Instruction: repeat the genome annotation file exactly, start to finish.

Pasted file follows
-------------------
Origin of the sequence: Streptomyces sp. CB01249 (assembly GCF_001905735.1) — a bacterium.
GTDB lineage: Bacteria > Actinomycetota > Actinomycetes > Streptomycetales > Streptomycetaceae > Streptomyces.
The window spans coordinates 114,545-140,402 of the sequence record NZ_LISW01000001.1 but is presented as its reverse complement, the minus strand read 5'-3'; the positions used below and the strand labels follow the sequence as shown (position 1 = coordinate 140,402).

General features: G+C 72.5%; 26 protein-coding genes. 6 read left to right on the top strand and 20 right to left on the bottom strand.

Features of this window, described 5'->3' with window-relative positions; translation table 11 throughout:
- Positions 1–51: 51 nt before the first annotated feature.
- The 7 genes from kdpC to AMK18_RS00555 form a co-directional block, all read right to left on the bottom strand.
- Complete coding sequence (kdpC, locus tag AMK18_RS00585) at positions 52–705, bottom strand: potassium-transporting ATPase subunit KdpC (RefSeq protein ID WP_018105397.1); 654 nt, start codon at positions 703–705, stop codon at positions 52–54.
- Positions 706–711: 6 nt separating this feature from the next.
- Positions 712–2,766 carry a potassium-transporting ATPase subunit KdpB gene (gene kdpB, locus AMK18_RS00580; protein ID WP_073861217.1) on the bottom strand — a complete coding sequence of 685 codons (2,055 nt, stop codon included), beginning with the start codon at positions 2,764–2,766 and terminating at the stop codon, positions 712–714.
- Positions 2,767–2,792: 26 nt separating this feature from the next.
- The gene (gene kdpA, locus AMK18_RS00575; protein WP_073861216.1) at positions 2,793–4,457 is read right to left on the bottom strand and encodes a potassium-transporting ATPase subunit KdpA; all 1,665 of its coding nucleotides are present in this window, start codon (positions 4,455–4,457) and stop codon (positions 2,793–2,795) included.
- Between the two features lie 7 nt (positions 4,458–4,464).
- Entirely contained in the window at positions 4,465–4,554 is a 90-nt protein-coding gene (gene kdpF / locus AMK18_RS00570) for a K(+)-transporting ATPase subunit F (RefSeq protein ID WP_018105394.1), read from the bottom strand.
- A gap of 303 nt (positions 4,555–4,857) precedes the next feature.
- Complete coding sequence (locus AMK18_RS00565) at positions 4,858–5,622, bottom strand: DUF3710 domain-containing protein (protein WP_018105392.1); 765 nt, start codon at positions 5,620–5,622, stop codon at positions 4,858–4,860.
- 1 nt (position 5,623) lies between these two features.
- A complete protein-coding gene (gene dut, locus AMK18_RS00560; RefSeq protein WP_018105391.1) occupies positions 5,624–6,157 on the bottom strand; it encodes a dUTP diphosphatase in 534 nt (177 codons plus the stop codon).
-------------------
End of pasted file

Origin of the sequence: Streptomyces sp. CB01249 (assembly GCF_001905735.1) — a bacterium.
GTDB lineage: Bacteria > Actinomycetota > Actinomycetes > Streptomycetales > Streptomycetaceae > Streptomyces.
The window spans coordinates 114,545-140,402 of the sequence record NZ_LISW01000001.1 but is presented as its reverse complement, the minus strand read 5'-3'; the positions used below and the strand labels follow the sequence as shown (position 1 = coordinate 140,402).

General features: G+C 72.5%; 26 protein-coding genes. 6 read left to right on the top strand and 20 right to left on the bottom strand.

Features of this window, described 5'->3' with window-relative positions; translation table 11 throughout:
- Positions 1–51: 51 nt before the first annotated feature.
- The 7 genes from kdpC to AMK18_RS00555 form a co-directional block, all read right to left on the bottom strand.
- Complete coding sequence (kdpC, locus tag AMK18_RS00585) at positions 52–705, bottom strand: potassium-transporting ATPase subunit KdpC (RefSeq protein ID WP_018105397.1); 654 nt, start codon at positions 703–705, stop codon at positions 52–54.
- Positions 706–711: 6 nt separating this feature from the next.
- Positions 712–2,766 carry a potassium-transporting ATPase subunit KdpB gene (gene kdpB, locus AMK18_RS00580; protein ID WP_073861217.1) on the bottom strand — a complete coding sequence of 685 codons (2,055 nt, stop codon included), beginning with the start codon at positions 2,764–2,766 and terminating at the stop codon, positions 712–714.
- Positions 2,767–2,792: 26 nt separating this feature from the next.
- The gene (gene kdpA, locus AMK18_RS00575; protein WP_073861216.1) at positions 2,793–4,457 is read right to left on the bottom strand and encodes a potassium-transporting ATPase subunit KdpA; all 1,665 of its coding nucleotides are present in this window, start codon (positions 4,455–4,457) and stop codon (positions 2,793–2,795) included.
- Between the two features lie 7 nt (positions 4,458–4,464).
- Entirely contained in the window at positions 4,465–4,554 is a 90-nt protein-coding gene (gene kdpF / locus AMK18_RS00570) for a K(+)-transporting ATPase subunit F (RefSeq protein ID WP_018105394.1), read from the bottom strand.
- A gap of 303 nt (positions 4,555–4,857) precedes the next feature.
- Complete coding sequence (locus AMK18_RS00565) at positions 4,858–5,622, bottom strand: DUF3710 domain-containing protein (protein WP_018105392.1); 765 nt, start codon at positions 5,620–5,622, stop codon at positions 4,858–4,860.
- 1 nt (position 5,623) lies between these two features.
- A complete protein-coding gene (gene dut, locus AMK18_RS00560; RefSeq protein WP_018105391.1) occupies positions 5,624–6,157 on the bottom strand; it encodes a dUTP diphosphatase in 534 nt (177 codons plus the stop codon).